When you’re starting your digital wayfinding journey, it’s helpful to know the distinctions in terminology as you begin conversations with various vendors. One of the most common misconceptions we see is around the distinction between ‘wayfinding’ and ‘Blue Dot,’ and it’s important to differentiate as it can impact the type of technology you actually need.
So, what is the difference between ‘wayfinding’ and ‘Blue Dot?’
Wayfinding is the process by which people navigate through a space, to find their way from one location to another. In the context of a smart building, this usually means inside or between buildings to particular rooms or amenities. This can be done with landmark-based text directions, or directional cues built into a space or communicated via digital signage.
Using a robust indoor mapping platform’s CMS like Jibestream’s, you can use the Software Development Kit (SDK) to build a wayfinding solution that allows users to search for amenities and other points of interest, and provide turn by turn directions to and from fixed points within a building.
So, then what is Blue Dot?
If we think about wayfinding as an action, the Blue Dot can be considered a means of enabling the action - a wayfinding method. Blue Dot is the type of navigation we’re arguably the most accustomed to in the outside world, where our GPS positions us relative to a map of the world, with a little blue dot that follows us around and provides real-time location and navigation cues for us as we move.
Blue Dot indoor navigation is essentially recreating this experience indoors using Indoor Positioning System technology (IPS). To make Blue Dot navigation work indoors, you leverage your indoor maps and an IPS system together, which exist within your app thanks to the SDKs. Regardless of what kind of wayfinding you are employing, the map is your foundational level. This is because if you have IPS in place and a blue dot displaying on a device, without the actual indoor map, you’re just a blue dot on a screen.
Depending on the kind of wayfinding use case you’re trying to address in your space, the technology you actually need will differ. This is really important to clarify when you’re assessing vendors and costs, because if you can accomplish your wayfinding needs without a Blue Dot, you may save yourself a lot of money on your implementation.
If your users are using stationary kiosks or other digital signage to navigate within your building, you can designate different routes based on your business rules within the CMS.
For example, you’ll want to designate accessibility routes, emergency exits for accessibility compliance, building safety codes, and exceptional user experiences.
You can also add QR codes to the kiosk display to enable users to send their turn-by-turn wayfinding cues to their personal device to provide a mobile wayfinding experience. To do this, you don’t need to invest in any sort of Real-Time Location System (RTLS) hardware, you just need a very robust indoor mapping platform with wayfinding features.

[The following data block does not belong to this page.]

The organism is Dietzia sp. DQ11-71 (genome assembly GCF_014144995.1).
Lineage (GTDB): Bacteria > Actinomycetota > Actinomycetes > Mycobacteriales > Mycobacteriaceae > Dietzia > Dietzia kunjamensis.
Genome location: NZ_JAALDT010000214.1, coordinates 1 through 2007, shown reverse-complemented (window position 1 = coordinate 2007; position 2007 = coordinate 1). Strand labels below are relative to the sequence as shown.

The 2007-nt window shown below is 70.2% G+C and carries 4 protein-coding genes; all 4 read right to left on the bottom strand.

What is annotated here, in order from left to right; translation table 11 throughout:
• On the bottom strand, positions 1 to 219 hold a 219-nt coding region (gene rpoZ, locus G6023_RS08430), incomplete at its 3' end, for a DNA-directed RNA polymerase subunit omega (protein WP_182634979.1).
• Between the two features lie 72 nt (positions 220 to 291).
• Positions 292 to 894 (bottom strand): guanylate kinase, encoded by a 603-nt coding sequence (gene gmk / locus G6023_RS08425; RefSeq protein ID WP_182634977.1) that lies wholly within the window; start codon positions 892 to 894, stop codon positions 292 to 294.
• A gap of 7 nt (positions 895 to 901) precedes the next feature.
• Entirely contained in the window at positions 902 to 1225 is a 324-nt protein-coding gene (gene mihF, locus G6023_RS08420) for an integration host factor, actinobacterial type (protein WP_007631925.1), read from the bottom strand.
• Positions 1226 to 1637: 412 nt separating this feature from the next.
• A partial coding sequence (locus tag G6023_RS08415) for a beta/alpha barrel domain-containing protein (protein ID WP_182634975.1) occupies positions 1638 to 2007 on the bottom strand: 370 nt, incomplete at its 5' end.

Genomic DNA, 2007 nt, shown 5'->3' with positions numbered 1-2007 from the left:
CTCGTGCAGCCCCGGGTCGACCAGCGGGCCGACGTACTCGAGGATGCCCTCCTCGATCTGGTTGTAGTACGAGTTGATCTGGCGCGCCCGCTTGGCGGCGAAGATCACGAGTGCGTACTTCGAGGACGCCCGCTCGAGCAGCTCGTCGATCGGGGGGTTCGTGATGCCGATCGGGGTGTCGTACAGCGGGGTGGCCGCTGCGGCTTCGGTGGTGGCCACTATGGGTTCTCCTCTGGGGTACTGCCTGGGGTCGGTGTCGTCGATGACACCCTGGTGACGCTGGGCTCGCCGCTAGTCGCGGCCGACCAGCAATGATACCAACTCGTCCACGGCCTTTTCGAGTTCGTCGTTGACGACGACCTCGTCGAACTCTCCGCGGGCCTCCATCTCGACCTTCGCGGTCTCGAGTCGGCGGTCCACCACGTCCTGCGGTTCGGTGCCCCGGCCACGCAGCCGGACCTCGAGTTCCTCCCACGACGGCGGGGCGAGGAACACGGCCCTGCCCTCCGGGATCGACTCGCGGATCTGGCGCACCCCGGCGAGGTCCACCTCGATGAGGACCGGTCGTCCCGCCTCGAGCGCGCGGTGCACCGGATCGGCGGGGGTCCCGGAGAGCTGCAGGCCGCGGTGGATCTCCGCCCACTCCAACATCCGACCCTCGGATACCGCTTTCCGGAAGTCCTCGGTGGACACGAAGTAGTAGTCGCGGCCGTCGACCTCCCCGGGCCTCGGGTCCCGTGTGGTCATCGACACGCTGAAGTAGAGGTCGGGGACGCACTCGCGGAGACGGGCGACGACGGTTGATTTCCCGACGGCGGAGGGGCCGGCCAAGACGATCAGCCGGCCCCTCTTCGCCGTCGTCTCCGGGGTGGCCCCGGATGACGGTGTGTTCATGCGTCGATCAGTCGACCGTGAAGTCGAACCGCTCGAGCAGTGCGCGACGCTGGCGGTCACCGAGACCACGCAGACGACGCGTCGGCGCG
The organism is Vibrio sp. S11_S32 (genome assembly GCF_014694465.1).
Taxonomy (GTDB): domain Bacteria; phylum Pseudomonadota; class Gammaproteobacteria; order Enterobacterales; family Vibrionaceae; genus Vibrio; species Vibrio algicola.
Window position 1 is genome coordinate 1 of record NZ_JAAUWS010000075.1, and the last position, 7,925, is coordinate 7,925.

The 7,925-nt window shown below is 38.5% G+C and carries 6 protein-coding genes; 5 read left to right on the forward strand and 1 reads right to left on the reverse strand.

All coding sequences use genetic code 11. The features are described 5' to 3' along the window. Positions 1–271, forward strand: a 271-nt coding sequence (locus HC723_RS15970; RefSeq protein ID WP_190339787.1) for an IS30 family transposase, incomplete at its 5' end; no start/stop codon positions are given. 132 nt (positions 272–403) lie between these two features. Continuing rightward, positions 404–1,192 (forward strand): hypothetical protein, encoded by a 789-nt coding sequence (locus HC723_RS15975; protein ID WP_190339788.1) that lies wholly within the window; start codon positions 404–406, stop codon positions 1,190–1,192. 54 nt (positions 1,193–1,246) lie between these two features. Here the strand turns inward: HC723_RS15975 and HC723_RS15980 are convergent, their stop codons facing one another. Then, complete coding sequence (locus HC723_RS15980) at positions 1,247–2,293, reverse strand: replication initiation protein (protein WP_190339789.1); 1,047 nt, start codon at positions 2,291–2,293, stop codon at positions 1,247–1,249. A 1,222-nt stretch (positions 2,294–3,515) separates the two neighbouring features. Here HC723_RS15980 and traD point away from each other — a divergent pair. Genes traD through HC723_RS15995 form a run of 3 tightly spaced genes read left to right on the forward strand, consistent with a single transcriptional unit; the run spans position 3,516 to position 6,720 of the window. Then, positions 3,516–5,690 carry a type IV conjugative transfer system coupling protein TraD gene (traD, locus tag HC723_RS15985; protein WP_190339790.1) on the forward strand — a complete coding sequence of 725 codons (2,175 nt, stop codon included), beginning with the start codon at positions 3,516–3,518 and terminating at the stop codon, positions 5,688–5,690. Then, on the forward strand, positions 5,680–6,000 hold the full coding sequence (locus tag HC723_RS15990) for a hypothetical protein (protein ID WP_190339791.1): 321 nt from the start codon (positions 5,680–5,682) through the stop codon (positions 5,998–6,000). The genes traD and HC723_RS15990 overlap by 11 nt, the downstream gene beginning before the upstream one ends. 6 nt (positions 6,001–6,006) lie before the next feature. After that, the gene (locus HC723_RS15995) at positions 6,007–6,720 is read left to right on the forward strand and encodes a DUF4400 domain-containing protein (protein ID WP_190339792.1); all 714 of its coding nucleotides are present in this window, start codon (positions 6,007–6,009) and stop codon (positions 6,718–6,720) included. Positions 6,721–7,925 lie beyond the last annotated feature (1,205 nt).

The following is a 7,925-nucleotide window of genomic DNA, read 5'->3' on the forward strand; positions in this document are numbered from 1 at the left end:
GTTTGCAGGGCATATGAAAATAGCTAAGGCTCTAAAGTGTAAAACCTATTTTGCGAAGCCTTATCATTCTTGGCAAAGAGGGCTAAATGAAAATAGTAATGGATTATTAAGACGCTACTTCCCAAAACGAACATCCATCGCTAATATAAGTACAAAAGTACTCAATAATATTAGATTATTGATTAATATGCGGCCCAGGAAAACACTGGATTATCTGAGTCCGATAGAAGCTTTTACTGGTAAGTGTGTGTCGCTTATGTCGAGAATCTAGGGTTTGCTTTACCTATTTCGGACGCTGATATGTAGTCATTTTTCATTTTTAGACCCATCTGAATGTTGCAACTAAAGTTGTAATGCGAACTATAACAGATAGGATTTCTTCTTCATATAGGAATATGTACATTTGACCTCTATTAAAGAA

However, if your users are navigating to a location within a building using their mobile phone, with a continually reorienting path, or are perhaps navigating towards a mobile asset like an IV pump in a hospital, this is when you’ll want to incorporate IPS. These are the situations you probably thought of when we were covering the definition of Blue Dot earlier - this idea of bringing the outdoor navigation experience indoors. With RTLS technology, users are able to see their own location in real-time relative to the inside of the facility.
In order to achieve the Blue Dot, we’ve mentioned that you’ll need an Indoor Positioning System. What does that mean? IPS is basically GPS for the indoors. It’s a technology that allows users to accurately pinpoint/visualize the location of people or assets inside of buildings using smart phones/mobile devices or other sensors. Here are some of the best systems for achieving the Blue Dot indoors. Essentially, using a variety of internal smartphone sensors, IPS technology detects and tracks data about a device’s location. This location data is ingested by the positioning system generating accurate coordinates which are then displayed on the indoor map.
There is a world of indoor intelligent wayfinding opportunity at hand, regardless of the type of navigation you’re aiming to enable. Across all industries, buildings benefit from becoming more navigable, and indoor maps are key to making spaces smarter. If you’re ready to embark on your wayfinding journey, whether it needs an IPS or not, the first step is to make sure you have dynamic layer based maps. Check out this list of key considerations for getting started on your indoor wayfinding project.
Indoor Mapping 101: Unlocking Opportunity